On April 1st, the Broad Ripple Facebook fan page posted about a new large parking garage located on College Avenue. The post was simply an April Fools joke, but it unleashed a barrage of excited replies. Naturally, I found this frustrating. I imagine that many of the people who are longing for a parking garage don’t want to actually pay for their spot. There are plenty of $5 lots around the area that have empty spaces, and I doubt if a garage would be much cheaper than that for an all-night spot. In addition, one can always park along the street to the south a few blocks away and walk.
Instead of continuing to beat my head against the wall in battle that I can’t win, I would like to propose an alternative: The Broad Ripple Circulator Bus. Run a bus at regular intervals in the evening from Glendale Mall to Broad Ripple and back via Kessler and Broad Ripple Avenue. Glendale has more parking spaces than they know what to do with, and would even serve to benefit from the increased exposure.
Bus stops should be well lit and distinguished from Indygo stops. There can be limited stops along the way so that a person who lives in the area can take advantage of this service.
This is a relatively simple idea which utilizes many resources we already have in place. I invite you to mention any other solutions you may have in the comments.
I think that bus idea could certainly work but it would need to be a SAFE and affordable option. And as someone who lives two blocks south of Broad Ripple Avenue, I can assure you that PLENTY of people park on the street and it can be frustrating for residents (most of whom don't have driveways or garages).
I feel like with any other type of transportation improvement, there should be some sort of gentle nudge to use those services. That could be in the form of limiting parking in those couple of blocks south of Broad Ripple. However, that is going to be difficult especially for those who live there, and use the street to park (like Melanie)
Its a tough decision. I can admit, I have parked many times off the beaten path and walk into the village. I dont complain parking a little further away and not having to pay for it either.
The other thing is who will pay for it? BRVA? A collection of other business owners? IndyGO?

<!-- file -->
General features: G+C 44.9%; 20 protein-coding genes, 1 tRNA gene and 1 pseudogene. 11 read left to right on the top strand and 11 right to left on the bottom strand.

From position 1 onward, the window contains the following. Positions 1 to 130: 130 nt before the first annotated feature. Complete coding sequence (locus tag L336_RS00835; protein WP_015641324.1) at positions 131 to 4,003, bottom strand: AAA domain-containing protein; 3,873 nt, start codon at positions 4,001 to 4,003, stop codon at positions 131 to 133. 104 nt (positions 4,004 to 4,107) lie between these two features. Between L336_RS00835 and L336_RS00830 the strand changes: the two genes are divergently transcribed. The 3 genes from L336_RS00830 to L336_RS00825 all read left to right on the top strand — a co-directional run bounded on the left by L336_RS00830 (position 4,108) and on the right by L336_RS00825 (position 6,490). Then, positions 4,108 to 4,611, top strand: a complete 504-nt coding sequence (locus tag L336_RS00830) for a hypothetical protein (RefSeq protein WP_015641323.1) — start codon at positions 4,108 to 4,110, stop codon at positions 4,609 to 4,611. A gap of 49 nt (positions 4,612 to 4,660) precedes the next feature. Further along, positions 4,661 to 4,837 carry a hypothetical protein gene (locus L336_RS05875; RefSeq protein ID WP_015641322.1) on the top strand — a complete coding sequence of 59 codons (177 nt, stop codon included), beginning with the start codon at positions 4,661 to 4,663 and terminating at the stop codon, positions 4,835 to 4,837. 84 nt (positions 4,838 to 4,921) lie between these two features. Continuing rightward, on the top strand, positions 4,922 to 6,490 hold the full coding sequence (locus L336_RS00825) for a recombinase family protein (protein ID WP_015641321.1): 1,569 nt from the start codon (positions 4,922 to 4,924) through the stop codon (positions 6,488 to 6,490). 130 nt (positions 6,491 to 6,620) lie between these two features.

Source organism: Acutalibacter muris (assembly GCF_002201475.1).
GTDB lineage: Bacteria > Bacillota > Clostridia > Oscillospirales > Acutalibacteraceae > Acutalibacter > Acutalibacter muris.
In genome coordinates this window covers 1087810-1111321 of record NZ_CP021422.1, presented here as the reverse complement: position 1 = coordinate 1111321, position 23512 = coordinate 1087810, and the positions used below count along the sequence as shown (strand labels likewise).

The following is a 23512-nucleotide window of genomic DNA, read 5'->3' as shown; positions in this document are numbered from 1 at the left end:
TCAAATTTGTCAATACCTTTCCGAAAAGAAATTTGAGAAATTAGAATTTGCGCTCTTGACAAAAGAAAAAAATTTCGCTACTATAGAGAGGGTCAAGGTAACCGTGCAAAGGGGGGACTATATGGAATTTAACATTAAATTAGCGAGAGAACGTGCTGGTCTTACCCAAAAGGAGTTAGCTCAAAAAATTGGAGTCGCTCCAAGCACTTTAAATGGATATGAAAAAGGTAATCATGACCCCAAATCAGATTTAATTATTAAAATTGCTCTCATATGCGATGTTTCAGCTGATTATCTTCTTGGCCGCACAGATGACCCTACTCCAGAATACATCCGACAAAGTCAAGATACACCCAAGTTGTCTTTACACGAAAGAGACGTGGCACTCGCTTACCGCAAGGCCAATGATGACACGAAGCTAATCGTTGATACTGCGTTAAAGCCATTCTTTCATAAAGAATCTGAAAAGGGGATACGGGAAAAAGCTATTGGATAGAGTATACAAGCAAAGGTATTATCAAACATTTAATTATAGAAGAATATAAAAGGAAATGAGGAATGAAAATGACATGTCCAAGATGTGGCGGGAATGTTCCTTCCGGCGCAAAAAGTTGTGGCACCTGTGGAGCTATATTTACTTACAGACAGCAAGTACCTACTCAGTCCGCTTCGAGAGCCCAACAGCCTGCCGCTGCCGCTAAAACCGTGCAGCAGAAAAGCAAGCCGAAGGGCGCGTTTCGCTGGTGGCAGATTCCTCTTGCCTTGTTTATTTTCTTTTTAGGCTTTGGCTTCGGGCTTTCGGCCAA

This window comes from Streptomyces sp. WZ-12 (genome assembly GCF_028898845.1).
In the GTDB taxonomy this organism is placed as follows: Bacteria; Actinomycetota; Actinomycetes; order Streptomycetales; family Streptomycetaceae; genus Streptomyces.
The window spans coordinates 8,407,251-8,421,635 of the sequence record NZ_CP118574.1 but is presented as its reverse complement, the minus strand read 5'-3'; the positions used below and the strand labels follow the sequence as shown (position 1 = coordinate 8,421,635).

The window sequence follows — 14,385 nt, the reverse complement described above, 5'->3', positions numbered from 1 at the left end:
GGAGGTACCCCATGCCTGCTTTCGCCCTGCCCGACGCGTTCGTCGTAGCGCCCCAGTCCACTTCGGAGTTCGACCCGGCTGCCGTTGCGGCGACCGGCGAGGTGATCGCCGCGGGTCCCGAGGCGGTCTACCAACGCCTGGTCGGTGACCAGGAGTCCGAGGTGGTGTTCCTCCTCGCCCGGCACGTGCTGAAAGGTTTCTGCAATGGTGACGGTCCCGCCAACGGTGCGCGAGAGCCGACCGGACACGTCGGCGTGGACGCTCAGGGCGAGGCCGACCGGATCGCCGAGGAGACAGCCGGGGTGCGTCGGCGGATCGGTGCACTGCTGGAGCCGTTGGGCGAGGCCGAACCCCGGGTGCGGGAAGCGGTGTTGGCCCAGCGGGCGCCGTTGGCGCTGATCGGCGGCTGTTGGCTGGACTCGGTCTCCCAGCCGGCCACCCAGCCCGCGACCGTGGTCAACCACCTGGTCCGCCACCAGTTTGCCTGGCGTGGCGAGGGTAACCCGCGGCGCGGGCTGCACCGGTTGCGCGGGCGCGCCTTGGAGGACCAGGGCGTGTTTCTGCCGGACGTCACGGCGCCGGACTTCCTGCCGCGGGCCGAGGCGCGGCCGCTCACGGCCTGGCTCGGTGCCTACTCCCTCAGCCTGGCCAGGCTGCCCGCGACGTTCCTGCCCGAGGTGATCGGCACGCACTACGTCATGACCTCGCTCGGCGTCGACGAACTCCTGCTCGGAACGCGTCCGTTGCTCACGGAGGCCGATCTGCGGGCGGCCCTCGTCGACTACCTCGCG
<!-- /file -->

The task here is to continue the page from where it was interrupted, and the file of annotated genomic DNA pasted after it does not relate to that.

Melanie-I certainly am aware that many people park to the south, and I've done that myself. But lately the guilt has gotten the better of me and I've started to pay the $5. A residential parking permit may be the only thing that would change this, which is common in larger cities.
Curt-that's the tricky part. Indygo is already running this route, but of course they have no money. I could see a group like HARMONI pushing something like this.
I appreciate the intention of this post, but I think it concedes way too much to the gripers. There is no "Broadripple parking problem" in need of a "solution". In fact, the "solution" you propose distorts the parking market and creates obvious inefficiencies, subsidizing automobile use when, in absence of free parking, some people would car pool or use other forms of transportation. The idea that people have some sort of natural right to free parking — a natural right that should be enforced by law and subsidized by public
resources — is perfectly bizarre.
And — apologies to Melanie and other near Broadripple residents — that observation applies to both residential and commercial parking. If you require a parking spot for an automobile, you should either be willing to spend more for a residence that includes a parking spot or, if you don't want to, you should live somewhere less appealing where parking is less in demand and therefore cheaper.
Did you see this in the Star today?
Merchants want a parking garage in Broad Ripple. I think that is ridiculous. Why not partner with Kroger and the Sunshine strip mall to see about a parking solution? I mean, why construct something out of scale, and UGLY in a neighborhood like this? Maybe Im off base, but I dont think so. I feel like the merchants are seeing $$$$ instead of proper design.